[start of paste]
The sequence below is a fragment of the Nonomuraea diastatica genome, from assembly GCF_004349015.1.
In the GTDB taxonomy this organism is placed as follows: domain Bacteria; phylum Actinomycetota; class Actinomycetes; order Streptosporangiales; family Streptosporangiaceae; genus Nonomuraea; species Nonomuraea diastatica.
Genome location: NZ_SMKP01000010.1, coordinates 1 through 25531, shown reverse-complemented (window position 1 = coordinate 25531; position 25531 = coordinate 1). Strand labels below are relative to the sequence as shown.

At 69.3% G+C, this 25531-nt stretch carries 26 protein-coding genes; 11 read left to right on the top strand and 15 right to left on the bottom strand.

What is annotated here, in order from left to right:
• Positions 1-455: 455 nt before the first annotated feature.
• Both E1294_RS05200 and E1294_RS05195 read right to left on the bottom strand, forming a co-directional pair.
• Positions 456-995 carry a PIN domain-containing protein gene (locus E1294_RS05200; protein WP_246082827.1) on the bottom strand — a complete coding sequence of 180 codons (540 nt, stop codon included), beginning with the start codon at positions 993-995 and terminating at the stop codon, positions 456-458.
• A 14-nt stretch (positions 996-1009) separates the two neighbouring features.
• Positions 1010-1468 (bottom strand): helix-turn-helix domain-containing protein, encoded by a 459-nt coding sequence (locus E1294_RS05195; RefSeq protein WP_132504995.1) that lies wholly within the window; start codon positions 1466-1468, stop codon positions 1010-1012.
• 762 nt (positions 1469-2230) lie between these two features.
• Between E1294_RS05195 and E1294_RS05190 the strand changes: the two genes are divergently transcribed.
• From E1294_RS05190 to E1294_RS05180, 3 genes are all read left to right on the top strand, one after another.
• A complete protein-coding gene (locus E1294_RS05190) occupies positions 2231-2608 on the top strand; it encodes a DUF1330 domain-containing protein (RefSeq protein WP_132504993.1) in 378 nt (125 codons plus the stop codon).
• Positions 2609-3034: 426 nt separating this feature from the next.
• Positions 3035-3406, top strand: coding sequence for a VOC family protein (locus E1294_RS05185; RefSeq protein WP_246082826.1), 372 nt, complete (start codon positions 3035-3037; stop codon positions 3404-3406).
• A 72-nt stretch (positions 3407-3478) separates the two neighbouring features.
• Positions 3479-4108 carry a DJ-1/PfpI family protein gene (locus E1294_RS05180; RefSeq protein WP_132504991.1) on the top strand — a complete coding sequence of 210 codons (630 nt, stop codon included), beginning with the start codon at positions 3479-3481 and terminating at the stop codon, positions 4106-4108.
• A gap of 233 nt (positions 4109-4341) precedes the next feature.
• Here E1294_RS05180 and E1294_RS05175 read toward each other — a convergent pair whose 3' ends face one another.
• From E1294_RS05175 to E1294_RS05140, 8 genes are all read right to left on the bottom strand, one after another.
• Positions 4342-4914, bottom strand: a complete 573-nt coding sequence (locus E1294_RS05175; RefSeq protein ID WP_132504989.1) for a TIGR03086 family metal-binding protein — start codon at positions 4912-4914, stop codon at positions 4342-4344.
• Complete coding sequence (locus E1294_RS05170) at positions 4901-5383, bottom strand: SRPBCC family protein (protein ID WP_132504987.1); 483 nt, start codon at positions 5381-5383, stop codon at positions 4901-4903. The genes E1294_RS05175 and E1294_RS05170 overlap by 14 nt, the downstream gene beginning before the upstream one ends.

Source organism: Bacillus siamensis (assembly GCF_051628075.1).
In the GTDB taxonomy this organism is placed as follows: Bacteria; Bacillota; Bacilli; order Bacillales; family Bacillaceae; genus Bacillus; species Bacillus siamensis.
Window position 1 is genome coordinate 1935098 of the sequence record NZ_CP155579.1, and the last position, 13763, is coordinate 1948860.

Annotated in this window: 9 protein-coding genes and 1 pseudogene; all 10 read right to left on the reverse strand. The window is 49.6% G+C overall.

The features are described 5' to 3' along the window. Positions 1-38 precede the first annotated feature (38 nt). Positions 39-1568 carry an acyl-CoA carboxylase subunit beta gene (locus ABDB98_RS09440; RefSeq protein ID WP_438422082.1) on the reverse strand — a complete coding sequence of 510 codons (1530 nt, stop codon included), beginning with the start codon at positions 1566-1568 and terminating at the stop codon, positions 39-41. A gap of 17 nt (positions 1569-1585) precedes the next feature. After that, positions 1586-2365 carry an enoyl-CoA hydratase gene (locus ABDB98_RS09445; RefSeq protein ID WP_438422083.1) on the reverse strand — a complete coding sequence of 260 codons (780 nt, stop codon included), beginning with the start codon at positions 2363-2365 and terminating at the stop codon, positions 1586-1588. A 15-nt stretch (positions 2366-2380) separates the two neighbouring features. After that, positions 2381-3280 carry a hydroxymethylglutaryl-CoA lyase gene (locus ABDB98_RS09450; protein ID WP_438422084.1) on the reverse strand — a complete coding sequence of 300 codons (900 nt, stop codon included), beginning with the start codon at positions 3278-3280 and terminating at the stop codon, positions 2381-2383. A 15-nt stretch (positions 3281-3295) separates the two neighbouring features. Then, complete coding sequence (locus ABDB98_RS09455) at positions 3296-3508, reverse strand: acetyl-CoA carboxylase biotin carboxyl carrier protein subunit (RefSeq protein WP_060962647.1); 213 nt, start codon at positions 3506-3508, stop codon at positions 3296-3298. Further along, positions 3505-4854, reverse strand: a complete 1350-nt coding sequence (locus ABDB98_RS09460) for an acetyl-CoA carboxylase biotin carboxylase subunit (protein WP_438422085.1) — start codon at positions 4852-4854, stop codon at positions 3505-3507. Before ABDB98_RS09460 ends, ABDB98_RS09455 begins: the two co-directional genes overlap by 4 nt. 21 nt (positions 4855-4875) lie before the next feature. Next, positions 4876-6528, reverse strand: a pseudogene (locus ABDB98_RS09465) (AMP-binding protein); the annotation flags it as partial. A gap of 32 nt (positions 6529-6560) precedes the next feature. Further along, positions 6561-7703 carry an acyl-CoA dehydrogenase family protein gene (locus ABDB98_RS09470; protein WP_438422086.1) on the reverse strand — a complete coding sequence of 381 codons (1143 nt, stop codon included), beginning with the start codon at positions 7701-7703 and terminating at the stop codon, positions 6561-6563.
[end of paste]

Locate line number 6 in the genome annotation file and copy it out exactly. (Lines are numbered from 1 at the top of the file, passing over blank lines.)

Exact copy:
• Positions 1-455: 455 nt before the first annotated feature.